A Quarterly Journal of Contemporary English Language Haibun
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September 2006, vol 2 no 3

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Gary Eaton


In a bar with big windows, overlooking the deep sea docks in New York. Just arrived from Toronto, and I'm watching as a crew loads cargo into the hold of a small freighter I'm booked on for passage to Europe. Then the unexpected occurs. On the TV over the bar, a flabbergasted announcer relates that John Kennedy has just been shot in Dallas. It's soon clear the situation is dire, and the President might not live.

Having no one to talk to in this bar full of strangers, and nothing else to do until we sail this evening, I keep an eye on the TV and continue to watch the activity on the dock below. The bad news, spreading by word of mouth among the longshoremen, will probably affect morale, and could delay the sailing. I notice a young man standing at the rail of our ship, wearing a blue turtle neck sweater against the cold weather, who directs the loading. He is passing signals to a crane operator above, and when a man on the dock below shouts something, he leans out to listen. Not hearing, he leans out farther, cupping an ear against the wind. When he finally understands, he stops for a moment, with his head bowed, gripping the rail with his gloved hands. Then he urgently sends a signal to the crane man above. Slashing motions with a hand across his throat mean "Kill the lift,"--as if stopping immediately might gain them time to reflect, to avert disaster, somehow. A little red sailboat making a slow ascent in its sling up the side of the ship toward the hold glides to a halt, where it stays for the rest of the afternoon, yawing slightly in the cold November wind.

After several more shouted conversations between dockworkers separated by wind and distance, a moment arrives when everyone within earshot seems to have heard the news, for all work activity on the dock has ceased. Workers are coming out of the holds and warehouses, sidling along docks, and huddling in bunches, talking, smoking, waiting, temporarily leaderless. After conferring awhile, without any apparent signal, some begin to wander off, singly or in pairs, carrying their extra clothing and lunch buckets. The bolder ones seem to have decided, out of respect, in solidarity with a popular President, that their day's work is done. Others, less senior, less certain, or perhaps just hired on for a day's work, or in need of every dollar, continue standing around.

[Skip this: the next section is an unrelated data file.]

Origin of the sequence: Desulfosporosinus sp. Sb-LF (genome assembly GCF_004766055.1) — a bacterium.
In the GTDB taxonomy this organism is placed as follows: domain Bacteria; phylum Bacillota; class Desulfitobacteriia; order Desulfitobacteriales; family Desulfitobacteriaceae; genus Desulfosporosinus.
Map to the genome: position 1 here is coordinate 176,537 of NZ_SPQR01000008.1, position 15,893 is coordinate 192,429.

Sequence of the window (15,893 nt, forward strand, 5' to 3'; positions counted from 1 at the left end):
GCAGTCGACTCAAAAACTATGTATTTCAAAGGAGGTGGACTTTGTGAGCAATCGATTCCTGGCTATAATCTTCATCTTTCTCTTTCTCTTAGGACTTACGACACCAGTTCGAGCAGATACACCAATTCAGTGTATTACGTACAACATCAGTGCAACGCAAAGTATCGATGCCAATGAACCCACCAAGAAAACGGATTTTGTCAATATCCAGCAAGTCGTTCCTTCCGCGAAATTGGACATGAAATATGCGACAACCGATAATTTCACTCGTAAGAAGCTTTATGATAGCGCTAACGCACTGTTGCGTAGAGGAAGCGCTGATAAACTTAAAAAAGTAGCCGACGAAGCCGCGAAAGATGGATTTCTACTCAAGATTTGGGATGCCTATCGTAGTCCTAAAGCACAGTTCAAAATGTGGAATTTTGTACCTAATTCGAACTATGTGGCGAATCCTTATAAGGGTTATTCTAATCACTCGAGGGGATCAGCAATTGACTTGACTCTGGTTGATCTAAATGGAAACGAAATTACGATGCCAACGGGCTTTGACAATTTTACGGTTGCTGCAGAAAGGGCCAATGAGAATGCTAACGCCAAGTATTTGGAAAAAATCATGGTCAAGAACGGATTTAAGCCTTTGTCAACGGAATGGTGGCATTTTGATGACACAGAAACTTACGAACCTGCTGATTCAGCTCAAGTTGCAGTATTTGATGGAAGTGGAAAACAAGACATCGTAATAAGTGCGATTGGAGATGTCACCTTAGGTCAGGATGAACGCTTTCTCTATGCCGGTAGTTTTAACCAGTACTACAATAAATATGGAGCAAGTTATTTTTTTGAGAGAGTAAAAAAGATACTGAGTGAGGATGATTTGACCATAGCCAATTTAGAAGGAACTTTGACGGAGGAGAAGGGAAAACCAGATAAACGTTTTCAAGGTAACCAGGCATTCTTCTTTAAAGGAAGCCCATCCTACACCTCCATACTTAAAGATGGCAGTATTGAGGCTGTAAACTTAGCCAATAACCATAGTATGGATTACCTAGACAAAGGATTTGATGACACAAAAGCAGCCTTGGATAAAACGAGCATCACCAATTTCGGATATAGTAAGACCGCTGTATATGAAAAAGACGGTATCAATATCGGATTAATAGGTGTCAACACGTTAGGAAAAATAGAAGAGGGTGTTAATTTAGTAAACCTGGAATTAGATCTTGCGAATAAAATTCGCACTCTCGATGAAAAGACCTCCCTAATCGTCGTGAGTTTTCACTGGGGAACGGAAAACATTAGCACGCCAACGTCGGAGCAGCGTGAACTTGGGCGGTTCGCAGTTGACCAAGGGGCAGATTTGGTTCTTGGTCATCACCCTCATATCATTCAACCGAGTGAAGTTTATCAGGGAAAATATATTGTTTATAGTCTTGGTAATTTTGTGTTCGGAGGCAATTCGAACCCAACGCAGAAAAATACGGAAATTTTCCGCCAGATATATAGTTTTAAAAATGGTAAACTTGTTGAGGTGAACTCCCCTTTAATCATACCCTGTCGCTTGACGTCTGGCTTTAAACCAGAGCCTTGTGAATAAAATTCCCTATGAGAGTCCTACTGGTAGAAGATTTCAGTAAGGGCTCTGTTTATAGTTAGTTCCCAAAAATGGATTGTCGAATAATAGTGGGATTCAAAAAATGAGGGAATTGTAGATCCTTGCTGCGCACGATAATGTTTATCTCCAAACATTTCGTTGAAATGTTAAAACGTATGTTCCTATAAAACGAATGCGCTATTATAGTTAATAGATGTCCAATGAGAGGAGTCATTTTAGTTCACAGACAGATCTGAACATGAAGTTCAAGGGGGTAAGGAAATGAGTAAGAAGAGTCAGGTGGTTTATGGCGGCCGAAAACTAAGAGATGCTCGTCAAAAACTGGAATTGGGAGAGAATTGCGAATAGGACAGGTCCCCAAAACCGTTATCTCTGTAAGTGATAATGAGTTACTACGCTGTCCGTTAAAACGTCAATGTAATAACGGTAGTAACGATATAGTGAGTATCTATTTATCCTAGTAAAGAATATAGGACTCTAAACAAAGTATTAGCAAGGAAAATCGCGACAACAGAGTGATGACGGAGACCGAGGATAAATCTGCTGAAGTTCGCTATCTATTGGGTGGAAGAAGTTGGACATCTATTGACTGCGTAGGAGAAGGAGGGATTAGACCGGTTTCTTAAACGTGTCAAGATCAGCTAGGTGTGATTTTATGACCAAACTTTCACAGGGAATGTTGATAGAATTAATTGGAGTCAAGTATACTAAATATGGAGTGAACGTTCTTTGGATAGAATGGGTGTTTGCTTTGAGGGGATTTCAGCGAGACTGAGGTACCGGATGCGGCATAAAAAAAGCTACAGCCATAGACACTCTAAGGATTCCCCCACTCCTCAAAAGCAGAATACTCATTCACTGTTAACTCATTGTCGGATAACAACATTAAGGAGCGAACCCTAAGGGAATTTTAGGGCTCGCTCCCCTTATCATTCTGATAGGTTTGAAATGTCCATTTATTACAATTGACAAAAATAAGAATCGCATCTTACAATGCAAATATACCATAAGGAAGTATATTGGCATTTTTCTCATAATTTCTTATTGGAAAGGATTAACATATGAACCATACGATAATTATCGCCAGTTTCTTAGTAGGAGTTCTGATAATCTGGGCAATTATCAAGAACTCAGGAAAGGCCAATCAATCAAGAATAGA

The signalman in the turtle neck has halted the loading, and stands at the rail, hands in pockets, staring into space, completely absorbed in his thoughts. Eventually giving a baleful shrug, he raises his coat collar against the wind. Removing his hardhat with one hand and brushing through his stubby hair with the other, he peers for a moment into its brim. Then he lifts his arm and, rearing back in practiced baseball style, he flings the hardhat as hard as he can out into the harbor. Clearly, he expects no reply to the eloquence of his gesture, but I have to stifle the impulse to applaud. Then he disappears.

The work stoppage has taken from a half to three quarters of an hour to complete. The men are all gone from the dock now. The wind has lightened, and it has begun to snow. Big, soft flakes drift slowly down, blinking out like small lights as they disappear into the black water. The snow is thickening, and soon there will be whiteout. The tugs, the docks and the big hulls fade into dim masses with no clear outlines. Inside the bar, to fortify myself against this evening of diminishing possibilities, I signal an order for another beer, while my waiter stands with his back to his customers, arms folded, staring hard into the TV overhead, as if searching for something he has lost. Tears of grief are welling up and streaming down his face. TV reception fades in and out fitfully, and eventually the signal is lost entirely against a background of static, but he continues to stare at the snowy screen. Then, with a sigh, wiping his eyes on his apron, he reaches up and turns the TV off. Finally, he pours my beer. "You better have one for me too, buddy," he says with grim New York humor, "I'm gonna need it."

       on both sides of the glass,
                clouds of swirling white
                        erasing the day